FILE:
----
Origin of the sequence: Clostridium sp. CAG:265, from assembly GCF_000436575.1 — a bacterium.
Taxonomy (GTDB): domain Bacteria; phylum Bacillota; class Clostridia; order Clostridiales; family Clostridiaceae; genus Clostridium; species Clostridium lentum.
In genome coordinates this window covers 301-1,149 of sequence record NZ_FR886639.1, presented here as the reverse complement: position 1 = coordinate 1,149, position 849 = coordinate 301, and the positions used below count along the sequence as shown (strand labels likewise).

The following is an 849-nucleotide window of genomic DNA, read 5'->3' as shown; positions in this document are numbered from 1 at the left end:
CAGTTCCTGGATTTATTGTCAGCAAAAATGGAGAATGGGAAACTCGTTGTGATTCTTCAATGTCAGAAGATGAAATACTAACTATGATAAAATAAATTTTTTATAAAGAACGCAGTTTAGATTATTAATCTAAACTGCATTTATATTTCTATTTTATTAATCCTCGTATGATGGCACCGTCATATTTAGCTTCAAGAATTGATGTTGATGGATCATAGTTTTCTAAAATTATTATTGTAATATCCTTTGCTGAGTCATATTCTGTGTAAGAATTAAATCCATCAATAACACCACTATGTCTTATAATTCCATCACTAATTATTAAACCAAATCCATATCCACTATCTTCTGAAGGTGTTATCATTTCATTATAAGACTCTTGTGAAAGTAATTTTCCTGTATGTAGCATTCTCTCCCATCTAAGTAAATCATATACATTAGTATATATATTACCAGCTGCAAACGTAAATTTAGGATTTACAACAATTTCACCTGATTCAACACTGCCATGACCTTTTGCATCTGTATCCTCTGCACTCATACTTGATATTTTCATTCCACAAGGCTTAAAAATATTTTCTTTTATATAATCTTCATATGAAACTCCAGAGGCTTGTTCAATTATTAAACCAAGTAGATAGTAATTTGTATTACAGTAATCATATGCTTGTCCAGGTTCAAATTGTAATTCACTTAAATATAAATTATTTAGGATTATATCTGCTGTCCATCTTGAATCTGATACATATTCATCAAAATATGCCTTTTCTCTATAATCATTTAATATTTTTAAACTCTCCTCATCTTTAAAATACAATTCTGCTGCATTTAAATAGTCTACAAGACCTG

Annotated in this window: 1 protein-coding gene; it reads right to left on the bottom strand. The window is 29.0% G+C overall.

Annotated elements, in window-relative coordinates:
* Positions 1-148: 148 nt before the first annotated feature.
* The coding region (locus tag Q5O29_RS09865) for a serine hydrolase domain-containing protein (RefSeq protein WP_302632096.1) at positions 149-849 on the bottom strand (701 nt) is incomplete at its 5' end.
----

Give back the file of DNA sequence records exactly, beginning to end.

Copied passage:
Origin of the sequence: Clostridium sp. CAG:265, from assembly GCF_000436575.1 — a bacterium.
Taxonomy (GTDB): domain Bacteria; phylum Bacillota; class Clostridia; order Clostridiales; family Clostridiaceae; genus Clostridium; species Clostridium lentum.
In genome coordinates this window covers 301-1,149 of sequence record NZ_FR886639.1, presented here as the reverse complement: position 1 = coordinate 1,149, position 849 = coordinate 301, and the positions used below count along the sequence as shown (strand labels likewise).

The following is an 849-nucleotide window of genomic DNA, read 5'->3' as shown; positions in this document are numbered from 1 at the left end:
CAGTTCCTGGATTTATTGTCAGCAAAAATGGAGAATGGGAAACTCGTTGTGATTCTTCAATGTCAGAAGATGAAATACTAACTATGATAAAATAAATTTTTTATAAAGAACGCAGTTTAGATTATTAATCTAAACTGCATTTATATTTCTATTTTATTAATCCTCGTATGATGGCACCGTCATATTTAGCTTCAAGAATTGATGTTGATGGATCATAGTTTTCTAAAATTATTATTGTAATATCCTTTGCTGAGTCATATTCTGTGTAAGAATTAAATCCATCAATAACACCACTATGTCTTATAATTCCATCACTAATTATTAAACCAAATCCATATCCACTATCTTCTGAAGGTGTTATCATTTCATTATAAGACTCTTGTGAAAGTAATTTTCCTGTATGTAGCATTCTCTCCCATCTAAGTAAATCATATACATTAGTATATATATTACCAGCTGCAAACGTAAATTTAGGATTTACAACAATTTCACCTGATTCAACACTGCCATGACCTTTTGCATCTGTATCCTCTGCACTCATACTTGATATTTTCATTCCACAAGGCTTAAAAATATTTTCTTTTATATAATCTTCATATGAAACTCCAGAGGCTTGTTCAATTATTAAACCAAGTAGATAGTAATTTGTATTACAGTAATCATATGCTTGTCCAGGTTCAAATTGTAATTCACTTAAATATAAATTATTTAGGATTATATCTGCTGTCCATCTTGAATCTGATACATATTCATCAAAATATGCCTTTTCTCTATAATCATTTAATATTTTTAAACTCTCCTCATCTTTAAAATACAATTCTGCTGCATTTAAATAGTCTACAAGACCTG

Annotated in this window: 1 protein-coding gene; it reads right to left on the bottom strand. The window is 29.0% G+C overall.

Annotated elements, in window-relative coordinates:
* Positions 1-148: 148 nt before the first annotated feature.
* The coding region (locus tag Q5O29_RS09865) for a serine hydrolase domain-containing protein (RefSeq protein WP_302632096.1) at positions 149-849 on the bottom strand (701 nt) is incomplete at its 5' end.